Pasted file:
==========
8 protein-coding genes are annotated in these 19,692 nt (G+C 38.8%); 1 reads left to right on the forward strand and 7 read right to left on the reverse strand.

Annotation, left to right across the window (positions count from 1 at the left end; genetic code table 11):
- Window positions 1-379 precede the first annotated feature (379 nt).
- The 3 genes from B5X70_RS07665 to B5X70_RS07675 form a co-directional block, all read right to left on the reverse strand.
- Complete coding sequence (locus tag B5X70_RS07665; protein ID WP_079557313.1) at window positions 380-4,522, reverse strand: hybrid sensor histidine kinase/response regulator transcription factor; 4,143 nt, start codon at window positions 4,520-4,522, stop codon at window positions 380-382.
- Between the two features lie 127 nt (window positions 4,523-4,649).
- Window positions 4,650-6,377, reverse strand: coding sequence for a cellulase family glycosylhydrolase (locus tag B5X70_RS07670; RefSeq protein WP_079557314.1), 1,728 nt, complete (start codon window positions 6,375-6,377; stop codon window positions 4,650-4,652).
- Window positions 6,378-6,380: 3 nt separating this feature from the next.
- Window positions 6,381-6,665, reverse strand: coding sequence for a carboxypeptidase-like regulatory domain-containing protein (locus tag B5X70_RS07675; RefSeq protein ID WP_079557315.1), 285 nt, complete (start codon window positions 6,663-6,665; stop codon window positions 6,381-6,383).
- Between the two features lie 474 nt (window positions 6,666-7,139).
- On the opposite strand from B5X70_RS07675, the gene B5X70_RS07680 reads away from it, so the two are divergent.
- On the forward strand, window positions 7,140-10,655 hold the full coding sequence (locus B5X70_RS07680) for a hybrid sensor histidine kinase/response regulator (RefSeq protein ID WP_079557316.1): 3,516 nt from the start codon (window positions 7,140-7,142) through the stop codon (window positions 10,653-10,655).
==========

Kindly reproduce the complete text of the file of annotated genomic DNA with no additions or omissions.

8 protein-coding genes are annotated in these 19,692 nt (G+C 38.8%); 1 reads left to right on the forward strand and 7 read right to left on the reverse strand.

Annotation, left to right across the window (positions count from 1 at the left end; genetic code table 11):
- Window positions 1-379 precede the first annotated feature (379 nt).
- The 3 genes from B5X70_RS07665 to B5X70_RS07675 form a co-directional block, all read right to left on the reverse strand.
- Complete coding sequence (locus tag B5X70_RS07665; protein ID WP_079557313.1) at window positions 380-4,522, reverse strand: hybrid sensor histidine kinase/response regulator transcription factor; 4,143 nt, start codon at window positions 4,520-4,522, stop codon at window positions 380-382.
- Between the two features lie 127 nt (window positions 4,523-4,649).
- Window positions 4,650-6,377, reverse strand: coding sequence for a cellulase family glycosylhydrolase (locus tag B5X70_RS07670; RefSeq protein WP_079557314.1), 1,728 nt, complete (start codon window positions 6,375-6,377; stop codon window positions 4,650-4,652).
- Window positions 6,378-6,380: 3 nt separating this feature from the next.
- Window positions 6,381-6,665, reverse strand: coding sequence for a carboxypeptidase-like regulatory domain-containing protein (locus tag B5X70_RS07675; RefSeq protein ID WP_079557315.1), 285 nt, complete (start codon window positions 6,663-6,665; stop codon window positions 6,381-6,383).
- Between the two features lie 474 nt (window positions 6,666-7,139).
- On the opposite strand from B5X70_RS07675, the gene B5X70_RS07680 reads away from it, so the two are divergent.
- On the forward strand, window positions 7,140-10,655 hold the full coding sequence (locus B5X70_RS07680) for a hybrid sensor histidine kinase/response regulator (RefSeq protein ID WP_079557316.1): 3,516 nt from the start codon (window positions 7,140-7,142) through the stop codon (window positions 10,653-10,655).